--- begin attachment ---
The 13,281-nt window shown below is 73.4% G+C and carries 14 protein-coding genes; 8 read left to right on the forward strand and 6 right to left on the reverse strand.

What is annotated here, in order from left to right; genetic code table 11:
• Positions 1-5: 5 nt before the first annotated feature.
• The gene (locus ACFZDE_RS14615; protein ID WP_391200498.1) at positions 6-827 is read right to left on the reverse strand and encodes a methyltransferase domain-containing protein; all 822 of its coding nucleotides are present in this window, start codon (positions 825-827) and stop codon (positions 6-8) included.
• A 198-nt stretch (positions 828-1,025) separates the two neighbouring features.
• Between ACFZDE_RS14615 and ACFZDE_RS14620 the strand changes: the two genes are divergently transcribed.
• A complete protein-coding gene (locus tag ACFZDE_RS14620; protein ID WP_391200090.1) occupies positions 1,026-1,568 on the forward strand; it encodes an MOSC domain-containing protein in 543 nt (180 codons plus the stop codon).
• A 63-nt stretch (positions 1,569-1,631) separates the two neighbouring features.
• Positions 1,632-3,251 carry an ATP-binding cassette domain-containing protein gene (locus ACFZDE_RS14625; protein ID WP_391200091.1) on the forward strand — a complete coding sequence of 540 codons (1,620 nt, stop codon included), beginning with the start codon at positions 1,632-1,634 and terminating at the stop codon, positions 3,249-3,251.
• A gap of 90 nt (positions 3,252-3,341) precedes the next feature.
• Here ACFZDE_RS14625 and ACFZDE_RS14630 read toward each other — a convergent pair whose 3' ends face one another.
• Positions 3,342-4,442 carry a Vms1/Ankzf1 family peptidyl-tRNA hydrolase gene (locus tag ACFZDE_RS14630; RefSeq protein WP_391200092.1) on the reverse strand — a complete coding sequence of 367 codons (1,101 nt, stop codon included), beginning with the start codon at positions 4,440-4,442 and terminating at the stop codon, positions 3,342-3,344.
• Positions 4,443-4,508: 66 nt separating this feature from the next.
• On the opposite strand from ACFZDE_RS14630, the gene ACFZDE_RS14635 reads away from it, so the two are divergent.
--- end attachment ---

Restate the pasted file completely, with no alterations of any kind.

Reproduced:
The 13,281-nt window shown below is 73.4% G+C and carries 14 protein-coding genes; 8 read left to right on the forward strand and 6 right to left on the reverse strand.

What is annotated here, in order from left to right; genetic code table 11:
• Positions 1-5: 5 nt before the first annotated feature.
• The gene (locus ACFZDE_RS14615; protein ID WP_391200498.1) at positions 6-827 is read right to left on the reverse strand and encodes a methyltransferase domain-containing protein; all 822 of its coding nucleotides are present in this window, start codon (positions 825-827) and stop codon (positions 6-8) included.
• A 198-nt stretch (positions 828-1,025) separates the two neighbouring features.
• Between ACFZDE_RS14615 and ACFZDE_RS14620 the strand changes: the two genes are divergently transcribed.
• A complete protein-coding gene (locus tag ACFZDE_RS14620; protein ID WP_391200090.1) occupies positions 1,026-1,568 on the forward strand; it encodes an MOSC domain-containing protein in 543 nt (180 codons plus the stop codon).
• A 63-nt stretch (positions 1,569-1,631) separates the two neighbouring features.
• Positions 1,632-3,251 carry an ATP-binding cassette domain-containing protein gene (locus ACFZDE_RS14625; protein ID WP_391200091.1) on the forward strand — a complete coding sequence of 540 codons (1,620 nt, stop codon included), beginning with the start codon at positions 1,632-1,634 and terminating at the stop codon, positions 3,249-3,251.
• A gap of 90 nt (positions 3,252-3,341) precedes the next feature.
• Here ACFZDE_RS14625 and ACFZDE_RS14630 read toward each other — a convergent pair whose 3' ends face one another.
• Positions 3,342-4,442 carry a Vms1/Ankzf1 family peptidyl-tRNA hydrolase gene (locus tag ACFZDE_RS14630; RefSeq protein WP_391200092.1) on the reverse strand — a complete coding sequence of 367 codons (1,101 nt, stop codon included), beginning with the start codon at positions 4,440-4,442 and terminating at the stop codon, positions 3,342-3,344.
• Positions 4,443-4,508: 66 nt separating this feature from the next.
• On the opposite strand from ACFZDE_RS14630, the gene ACFZDE_RS14635 reads away from it, so the two are divergent.